ALEXANDRIA, Va. --
On Sunday, Feb. 17 at 2 p.m., “The President’s Own” United States Marine Band will present the concert “Signs and Symbols” at Northern Virginia Community College’s Rachel M. Schlesinger Concert Hall in Alexandria. Conducted by Col. Jason K. Fettig, the program takes its inspiration from the deeper meaning expressed in certain fascinating symbols and signs found in the everyday world. The concert is free and no tickets are required. Free parking is available in the adjacent garage.
“From the American patriotism embodied by the form of the eagle and the ancient religious meaning imbued in other animals, to the symbolism found in poetry and song, the collection of new and classic works on this concert explore the way in which music brings these signs and symbols to life,” said Col. Jason K. Fettig.
The entire second half, and cornerstone of the program, will feature a new transcription of Manuel de Falla’s beautifully crafted ballet The Three-Cornered Hat, which celebrates its 100th anniversary this year. Transcribed by Music Production Chief and Staff Arranger Master Gunnery Sgt. Donald Patterson, the score captures de Falla’s Spanish musical heritage and is full of the popular traditional dances of his country, including the Flamenco, Fandango, Seguidilla, and the Jota, complete with the iconic sound of castanets. The ballet’s plot centers on the ever-popular themes of love, jealousy, and intrigue through the main characters of a miller, the miller’s wife, and the town Corregidor, the local magistrate that wears a three-cornered hat to signify his office and status.
During the concert many of the original sketches painted by Pablo Picasso will be projected above the band along with brief synopses of what is happening in the ballet. The work also employs the special element of a mezzo-soprano throughout singing songs in the style of the Canto Jondo, the traditional song of Andalusia where the story takes place. The performance will feature mezzo-soprano and concert moderator Gunnery Sgt. Sara Sheffield.
Other pieces on the concert include John Philip Sousa’s march, “The Invincible Eagle,” a march Sousa initially thought would eclipse the popularity of “The Stars and Stripes Forever,” and Aaron Copland’s original work for wind band, Emblems. The program will also include two selections with Marine Band soloists: Ryan George’s An Gé Fhiáin (The Wild Goose), featuring English horn soloist Gunnery Sgt. Joseph DeLuccio, and David Biedenbender’s Dreams in the Dusk, featuring alto saxophone soloist Gunnery Sgt. Steven Temme.
George’s evocative work An Gé Fhiáin, which translates to The Wild Goose, has been performed across the globe since its composition in 2013 for the Lone Star Wind Orchestra. The composer offers the following insight regarding the inspiration for his music:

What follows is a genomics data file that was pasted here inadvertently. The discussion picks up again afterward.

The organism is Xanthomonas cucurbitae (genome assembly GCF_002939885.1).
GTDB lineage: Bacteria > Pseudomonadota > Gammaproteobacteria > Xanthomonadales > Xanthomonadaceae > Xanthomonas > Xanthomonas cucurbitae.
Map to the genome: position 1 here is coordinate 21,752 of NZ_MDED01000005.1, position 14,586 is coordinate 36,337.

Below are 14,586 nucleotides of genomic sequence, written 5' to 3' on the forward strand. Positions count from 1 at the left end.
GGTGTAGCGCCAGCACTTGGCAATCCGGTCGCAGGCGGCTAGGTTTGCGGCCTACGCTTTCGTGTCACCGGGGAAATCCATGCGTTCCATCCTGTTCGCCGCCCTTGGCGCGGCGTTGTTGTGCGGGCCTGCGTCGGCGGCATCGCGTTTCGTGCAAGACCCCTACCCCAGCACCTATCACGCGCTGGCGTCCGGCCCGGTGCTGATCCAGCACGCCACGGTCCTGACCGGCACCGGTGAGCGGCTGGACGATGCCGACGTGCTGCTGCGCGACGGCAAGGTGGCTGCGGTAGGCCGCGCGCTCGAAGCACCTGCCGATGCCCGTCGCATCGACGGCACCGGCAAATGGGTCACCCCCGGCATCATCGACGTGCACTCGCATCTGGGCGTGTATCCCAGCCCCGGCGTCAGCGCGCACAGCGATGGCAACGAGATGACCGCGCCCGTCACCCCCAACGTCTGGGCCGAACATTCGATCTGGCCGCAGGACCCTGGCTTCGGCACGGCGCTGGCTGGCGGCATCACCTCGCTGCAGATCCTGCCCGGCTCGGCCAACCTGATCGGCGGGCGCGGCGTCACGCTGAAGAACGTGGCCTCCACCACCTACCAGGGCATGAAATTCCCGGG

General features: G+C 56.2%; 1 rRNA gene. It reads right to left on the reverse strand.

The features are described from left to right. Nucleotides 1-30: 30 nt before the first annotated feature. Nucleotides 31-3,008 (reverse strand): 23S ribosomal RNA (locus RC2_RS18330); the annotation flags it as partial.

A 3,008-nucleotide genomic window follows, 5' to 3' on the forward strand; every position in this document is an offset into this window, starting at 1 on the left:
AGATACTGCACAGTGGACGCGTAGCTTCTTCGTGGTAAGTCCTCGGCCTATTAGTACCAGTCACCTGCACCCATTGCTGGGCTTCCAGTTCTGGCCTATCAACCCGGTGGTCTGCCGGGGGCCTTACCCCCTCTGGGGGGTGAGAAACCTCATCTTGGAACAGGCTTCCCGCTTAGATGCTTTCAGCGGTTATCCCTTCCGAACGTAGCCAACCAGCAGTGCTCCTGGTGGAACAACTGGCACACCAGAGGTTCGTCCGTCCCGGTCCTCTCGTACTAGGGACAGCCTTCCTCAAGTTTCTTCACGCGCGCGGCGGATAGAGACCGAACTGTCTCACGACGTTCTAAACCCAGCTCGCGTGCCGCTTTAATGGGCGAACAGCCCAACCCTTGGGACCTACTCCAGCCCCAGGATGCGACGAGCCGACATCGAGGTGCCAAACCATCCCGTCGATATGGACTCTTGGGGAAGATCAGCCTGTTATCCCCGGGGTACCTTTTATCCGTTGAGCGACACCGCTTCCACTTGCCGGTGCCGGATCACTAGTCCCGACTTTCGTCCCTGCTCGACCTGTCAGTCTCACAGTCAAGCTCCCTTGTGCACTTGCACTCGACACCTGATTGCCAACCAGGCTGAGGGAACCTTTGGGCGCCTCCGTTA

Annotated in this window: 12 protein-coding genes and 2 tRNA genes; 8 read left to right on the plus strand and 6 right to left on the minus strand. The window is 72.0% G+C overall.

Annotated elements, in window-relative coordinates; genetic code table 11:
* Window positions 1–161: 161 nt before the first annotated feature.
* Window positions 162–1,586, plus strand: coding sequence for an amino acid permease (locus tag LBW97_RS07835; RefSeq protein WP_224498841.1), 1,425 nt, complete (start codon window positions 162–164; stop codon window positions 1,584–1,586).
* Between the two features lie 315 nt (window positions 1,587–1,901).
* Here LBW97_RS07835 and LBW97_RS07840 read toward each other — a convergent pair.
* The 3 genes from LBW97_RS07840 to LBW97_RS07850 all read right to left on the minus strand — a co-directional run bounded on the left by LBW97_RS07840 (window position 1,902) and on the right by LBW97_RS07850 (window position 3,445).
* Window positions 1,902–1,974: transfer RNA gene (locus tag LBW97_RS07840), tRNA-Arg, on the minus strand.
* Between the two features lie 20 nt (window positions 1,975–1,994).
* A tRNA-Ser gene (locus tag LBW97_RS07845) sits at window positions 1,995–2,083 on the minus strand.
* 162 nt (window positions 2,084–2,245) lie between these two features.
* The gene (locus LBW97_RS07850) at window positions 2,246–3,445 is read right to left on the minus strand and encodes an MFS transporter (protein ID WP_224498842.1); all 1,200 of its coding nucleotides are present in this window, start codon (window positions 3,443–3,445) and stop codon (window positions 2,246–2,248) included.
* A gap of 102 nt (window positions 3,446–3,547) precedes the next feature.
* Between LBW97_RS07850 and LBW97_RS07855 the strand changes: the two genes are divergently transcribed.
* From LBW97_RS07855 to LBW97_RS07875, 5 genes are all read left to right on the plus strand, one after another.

The Celtic people who occupied the British Isles around 1,600 years ago were a people who shared a deep connection with nature and the world they found themselves in. Around this time Christianity found its way to this land and these ancients would often draw on their surroundings for symbolism. In the Celtic tradition the Holy Spirit is represented as a bird, but not as the delicate and peaceful dove found in other cultures, but as An Gé Fhiáin, The Wild Goose. … Juxtaposed against the chaos of the Goose chase these ancients also had a phrase for those places where the distance between earth and the spiritual realm collapses. Locales where we are able to catch hints and glimpses of the transcendent and where the divine seems to speak the clearest. They called these destinations “thin places.” In writing this piece I was intrigued by these two impressions: the wild and rambunctious Goose that calls us on an adventurous chase, and the tranquil, reverent thin places that the Goose leads us to.
Similarly inspired by something ethereal, Biedenbender’s Dreams in the Dusk was inspired by Carl Sandberg’s poem of the same name which, according to the composer, “captured the essence of that sacred time at the waning of the day in a way that was beautiful and profound.” At the time, Biedenbender took many walks in the stillness and quiet of dusk in rural Michigan to cope with the emotional struggles of losing his sister-in-law to a battle with cancer and, searching for a voice for the many emotions, he turned to Sandberg’s poem for comfort, solace, and understanding.
The concert is free and no tickets are required. A string trio will offer pre-concert music in the lobby beginning at 1:15 p.m. Col. Fettig and the soloists will also be available in the lobby following the concert to talk with patrons.
Complete program and notes
Directions and parking